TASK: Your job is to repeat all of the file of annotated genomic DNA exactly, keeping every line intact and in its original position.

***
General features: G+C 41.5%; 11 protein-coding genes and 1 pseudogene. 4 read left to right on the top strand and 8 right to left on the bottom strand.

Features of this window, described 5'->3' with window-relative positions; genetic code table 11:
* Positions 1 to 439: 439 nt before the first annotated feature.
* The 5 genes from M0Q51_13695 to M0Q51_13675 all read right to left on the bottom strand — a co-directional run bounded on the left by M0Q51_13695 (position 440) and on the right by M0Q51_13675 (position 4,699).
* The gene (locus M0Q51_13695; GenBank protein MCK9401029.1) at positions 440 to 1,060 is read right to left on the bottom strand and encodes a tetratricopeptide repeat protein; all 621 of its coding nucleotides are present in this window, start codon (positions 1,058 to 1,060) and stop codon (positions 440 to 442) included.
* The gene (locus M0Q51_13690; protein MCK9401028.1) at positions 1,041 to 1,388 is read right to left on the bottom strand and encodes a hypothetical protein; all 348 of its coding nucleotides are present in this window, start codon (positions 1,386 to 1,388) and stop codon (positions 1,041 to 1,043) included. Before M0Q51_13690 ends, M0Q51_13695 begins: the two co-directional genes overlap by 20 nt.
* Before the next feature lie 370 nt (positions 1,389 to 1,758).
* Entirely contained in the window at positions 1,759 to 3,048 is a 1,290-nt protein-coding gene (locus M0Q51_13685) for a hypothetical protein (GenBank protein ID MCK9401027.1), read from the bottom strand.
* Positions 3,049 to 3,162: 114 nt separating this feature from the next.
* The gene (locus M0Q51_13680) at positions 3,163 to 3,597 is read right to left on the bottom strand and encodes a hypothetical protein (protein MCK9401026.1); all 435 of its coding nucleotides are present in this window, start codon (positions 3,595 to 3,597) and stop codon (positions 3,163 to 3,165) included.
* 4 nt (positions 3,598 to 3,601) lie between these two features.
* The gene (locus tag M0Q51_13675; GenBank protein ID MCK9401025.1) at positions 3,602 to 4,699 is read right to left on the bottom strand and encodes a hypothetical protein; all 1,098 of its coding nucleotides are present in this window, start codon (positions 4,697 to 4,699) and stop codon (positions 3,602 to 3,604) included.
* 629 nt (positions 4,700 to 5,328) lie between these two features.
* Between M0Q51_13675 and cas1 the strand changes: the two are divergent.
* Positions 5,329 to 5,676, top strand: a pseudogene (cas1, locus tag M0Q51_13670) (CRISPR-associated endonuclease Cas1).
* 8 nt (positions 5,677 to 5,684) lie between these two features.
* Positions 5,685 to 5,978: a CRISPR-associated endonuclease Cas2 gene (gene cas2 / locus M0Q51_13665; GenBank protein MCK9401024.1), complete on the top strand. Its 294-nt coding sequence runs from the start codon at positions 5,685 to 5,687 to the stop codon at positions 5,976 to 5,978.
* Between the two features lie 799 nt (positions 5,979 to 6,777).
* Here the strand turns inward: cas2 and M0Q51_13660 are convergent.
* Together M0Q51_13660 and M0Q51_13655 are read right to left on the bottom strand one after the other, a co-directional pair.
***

General features: G+C 41.5%; 11 protein-coding genes and 1 pseudogene. 4 read left to right on the top strand and 8 right to left on the bottom strand.

Features of this window, described 5'->3' with window-relative positions; genetic code table 11:
* Positions 1 to 439: 439 nt before the first annotated feature.
* The 5 genes from M0Q51_13695 to M0Q51_13675 all read right to left on the bottom strand — a co-directional run bounded on the left by M0Q51_13695 (position 440) and on the right by M0Q51_13675 (position 4,699).
* The gene (locus M0Q51_13695; GenBank protein MCK9401029.1) at positions 440 to 1,060 is read right to left on the bottom strand and encodes a tetratricopeptide repeat protein; all 621 of its coding nucleotides are present in this window, start codon (positions 1,058 to 1,060) and stop codon (positions 440 to 442) included.
* The gene (locus M0Q51_13690; protein MCK9401028.1) at positions 1,041 to 1,388 is read right to left on the bottom strand and encodes a hypothetical protein; all 348 of its coding nucleotides are present in this window, start codon (positions 1,386 to 1,388) and stop codon (positions 1,041 to 1,043) included. Before M0Q51_13690 ends, M0Q51_13695 begins: the two co-directional genes overlap by 20 nt.
* Before the next feature lie 370 nt (positions 1,389 to 1,758).
* Entirely contained in the window at positions 1,759 to 3,048 is a 1,290-nt protein-coding gene (locus M0Q51_13685) for a hypothetical protein (GenBank protein ID MCK9401027.1), read from the bottom strand.
* Positions 3,049 to 3,162: 114 nt separating this feature from the next.
* The gene (locus M0Q51_13680) at positions 3,163 to 3,597 is read right to left on the bottom strand and encodes a hypothetical protein (protein MCK9401026.1); all 435 of its coding nucleotides are present in this window, start codon (positions 3,595 to 3,597) and stop codon (positions 3,163 to 3,165) included.
* 4 nt (positions 3,598 to 3,601) lie between these two features.
* The gene (locus tag M0Q51_13675; GenBank protein ID MCK9401025.1) at positions 3,602 to 4,699 is read right to left on the bottom strand and encodes a hypothetical protein; all 1,098 of its coding nucleotides are present in this window, start codon (positions 4,697 to 4,699) and stop codon (positions 3,602 to 3,604) included.
* 629 nt (positions 4,700 to 5,328) lie between these two features.
* Between M0Q51_13675 and cas1 the strand changes: the two are divergent.
* Positions 5,329 to 5,676, top strand: a pseudogene (cas1, locus tag M0Q51_13670) (CRISPR-associated endonuclease Cas1).
* 8 nt (positions 5,677 to 5,684) lie between these two features.
* Positions 5,685 to 5,978: a CRISPR-associated endonuclease Cas2 gene (gene cas2 / locus M0Q51_13665; GenBank protein MCK9401024.1), complete on the top strand. Its 294-nt coding sequence runs from the start codon at positions 5,685 to 5,687 to the stop codon at positions 5,976 to 5,978.
* Between the two features lie 799 nt (positions 5,979 to 6,777).
* Here the strand turns inward: cas2 and M0Q51_13660 are convergent.
* Together M0Q51_13660 and M0Q51_13655 are read right to left on the bottom strand one after the other, a co-directional pair.